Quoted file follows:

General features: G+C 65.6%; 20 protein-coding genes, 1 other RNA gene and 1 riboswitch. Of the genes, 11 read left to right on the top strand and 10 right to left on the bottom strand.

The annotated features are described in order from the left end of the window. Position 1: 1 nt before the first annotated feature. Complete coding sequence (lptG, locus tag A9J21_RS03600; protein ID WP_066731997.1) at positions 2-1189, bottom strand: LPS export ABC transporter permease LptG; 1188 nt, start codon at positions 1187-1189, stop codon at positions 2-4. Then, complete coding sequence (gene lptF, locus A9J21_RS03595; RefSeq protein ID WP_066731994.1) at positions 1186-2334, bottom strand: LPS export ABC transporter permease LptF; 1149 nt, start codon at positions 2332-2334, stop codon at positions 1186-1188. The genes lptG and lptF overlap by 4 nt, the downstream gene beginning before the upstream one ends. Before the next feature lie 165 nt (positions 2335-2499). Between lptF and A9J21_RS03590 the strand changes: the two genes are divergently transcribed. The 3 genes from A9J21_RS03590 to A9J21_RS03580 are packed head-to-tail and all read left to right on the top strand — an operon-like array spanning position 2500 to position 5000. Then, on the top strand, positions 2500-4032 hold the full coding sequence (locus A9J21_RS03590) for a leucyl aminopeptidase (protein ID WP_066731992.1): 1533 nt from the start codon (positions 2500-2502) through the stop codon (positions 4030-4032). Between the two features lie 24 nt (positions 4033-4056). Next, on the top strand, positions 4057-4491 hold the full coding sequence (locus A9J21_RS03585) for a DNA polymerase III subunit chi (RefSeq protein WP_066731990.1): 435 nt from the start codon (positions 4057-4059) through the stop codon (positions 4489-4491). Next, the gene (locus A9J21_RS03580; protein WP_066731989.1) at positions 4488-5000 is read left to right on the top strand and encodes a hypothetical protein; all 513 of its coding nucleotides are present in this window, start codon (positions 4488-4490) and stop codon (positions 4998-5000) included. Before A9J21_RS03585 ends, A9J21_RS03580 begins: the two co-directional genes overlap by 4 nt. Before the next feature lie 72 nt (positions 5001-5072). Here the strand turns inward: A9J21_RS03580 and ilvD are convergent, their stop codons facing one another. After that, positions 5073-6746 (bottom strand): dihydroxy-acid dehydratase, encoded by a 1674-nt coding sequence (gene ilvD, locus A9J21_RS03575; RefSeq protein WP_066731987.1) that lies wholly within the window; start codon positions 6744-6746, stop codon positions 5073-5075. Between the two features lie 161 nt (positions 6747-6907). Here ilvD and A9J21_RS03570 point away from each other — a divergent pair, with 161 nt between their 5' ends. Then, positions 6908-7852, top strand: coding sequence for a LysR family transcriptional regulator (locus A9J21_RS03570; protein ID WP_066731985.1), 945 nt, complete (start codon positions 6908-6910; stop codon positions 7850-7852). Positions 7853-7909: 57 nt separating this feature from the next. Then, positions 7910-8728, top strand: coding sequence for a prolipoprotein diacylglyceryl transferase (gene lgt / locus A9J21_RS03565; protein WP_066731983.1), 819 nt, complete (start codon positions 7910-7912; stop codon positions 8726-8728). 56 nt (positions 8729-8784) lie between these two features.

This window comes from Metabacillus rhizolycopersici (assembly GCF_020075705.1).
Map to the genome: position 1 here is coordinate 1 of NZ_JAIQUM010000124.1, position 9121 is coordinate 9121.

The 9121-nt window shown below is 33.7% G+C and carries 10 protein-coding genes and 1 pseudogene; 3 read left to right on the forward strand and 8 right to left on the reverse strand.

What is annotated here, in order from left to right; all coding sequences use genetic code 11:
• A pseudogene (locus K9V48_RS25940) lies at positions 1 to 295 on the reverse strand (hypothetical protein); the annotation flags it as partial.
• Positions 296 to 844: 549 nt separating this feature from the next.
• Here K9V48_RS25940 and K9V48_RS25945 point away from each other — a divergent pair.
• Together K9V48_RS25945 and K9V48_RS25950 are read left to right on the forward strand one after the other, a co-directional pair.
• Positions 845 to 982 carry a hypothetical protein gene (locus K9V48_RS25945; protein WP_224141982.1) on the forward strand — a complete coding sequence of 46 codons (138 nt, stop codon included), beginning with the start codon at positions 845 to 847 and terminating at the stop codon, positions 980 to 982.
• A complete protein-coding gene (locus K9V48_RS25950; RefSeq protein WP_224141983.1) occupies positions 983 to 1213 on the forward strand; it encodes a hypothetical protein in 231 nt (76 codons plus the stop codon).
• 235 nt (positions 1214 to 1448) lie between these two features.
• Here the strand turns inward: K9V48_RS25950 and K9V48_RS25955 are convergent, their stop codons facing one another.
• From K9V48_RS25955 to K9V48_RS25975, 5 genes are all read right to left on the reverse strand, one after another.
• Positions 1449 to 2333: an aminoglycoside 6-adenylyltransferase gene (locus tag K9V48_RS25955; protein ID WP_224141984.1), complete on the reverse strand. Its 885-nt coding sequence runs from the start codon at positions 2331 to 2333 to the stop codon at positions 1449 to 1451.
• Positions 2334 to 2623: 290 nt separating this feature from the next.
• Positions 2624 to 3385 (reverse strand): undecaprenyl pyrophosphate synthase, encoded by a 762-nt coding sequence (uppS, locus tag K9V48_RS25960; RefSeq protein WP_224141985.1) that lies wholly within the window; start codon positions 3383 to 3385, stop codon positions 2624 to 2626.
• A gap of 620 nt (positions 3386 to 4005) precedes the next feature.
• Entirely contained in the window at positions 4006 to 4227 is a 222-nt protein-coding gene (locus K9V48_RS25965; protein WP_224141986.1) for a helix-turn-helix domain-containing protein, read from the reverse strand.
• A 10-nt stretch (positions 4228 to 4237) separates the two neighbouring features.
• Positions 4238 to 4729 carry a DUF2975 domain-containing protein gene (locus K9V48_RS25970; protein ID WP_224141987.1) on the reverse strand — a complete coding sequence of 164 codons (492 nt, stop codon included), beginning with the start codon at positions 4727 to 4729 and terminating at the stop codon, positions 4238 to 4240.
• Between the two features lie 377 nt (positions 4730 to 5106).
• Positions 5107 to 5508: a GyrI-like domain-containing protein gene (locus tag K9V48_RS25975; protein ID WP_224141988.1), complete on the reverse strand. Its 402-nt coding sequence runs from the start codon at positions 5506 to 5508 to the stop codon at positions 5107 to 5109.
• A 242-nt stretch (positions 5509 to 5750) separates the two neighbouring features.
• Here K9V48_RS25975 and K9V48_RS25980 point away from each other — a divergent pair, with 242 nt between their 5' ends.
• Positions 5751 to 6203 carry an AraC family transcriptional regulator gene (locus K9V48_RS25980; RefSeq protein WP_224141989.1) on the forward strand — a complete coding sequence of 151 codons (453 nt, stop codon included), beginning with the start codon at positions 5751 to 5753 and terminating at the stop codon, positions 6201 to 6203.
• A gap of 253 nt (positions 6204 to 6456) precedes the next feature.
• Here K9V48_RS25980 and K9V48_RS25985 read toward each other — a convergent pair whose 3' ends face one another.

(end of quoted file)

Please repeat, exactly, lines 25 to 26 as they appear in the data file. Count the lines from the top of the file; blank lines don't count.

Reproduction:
• A 242-nt stretch (positions 5509 to 5750) separates the two neighbouring features.
• Here K9V48_RS25975 and K9V48_RS25980 point away from each other — a divergent pair, with 242 nt between their 5' ends.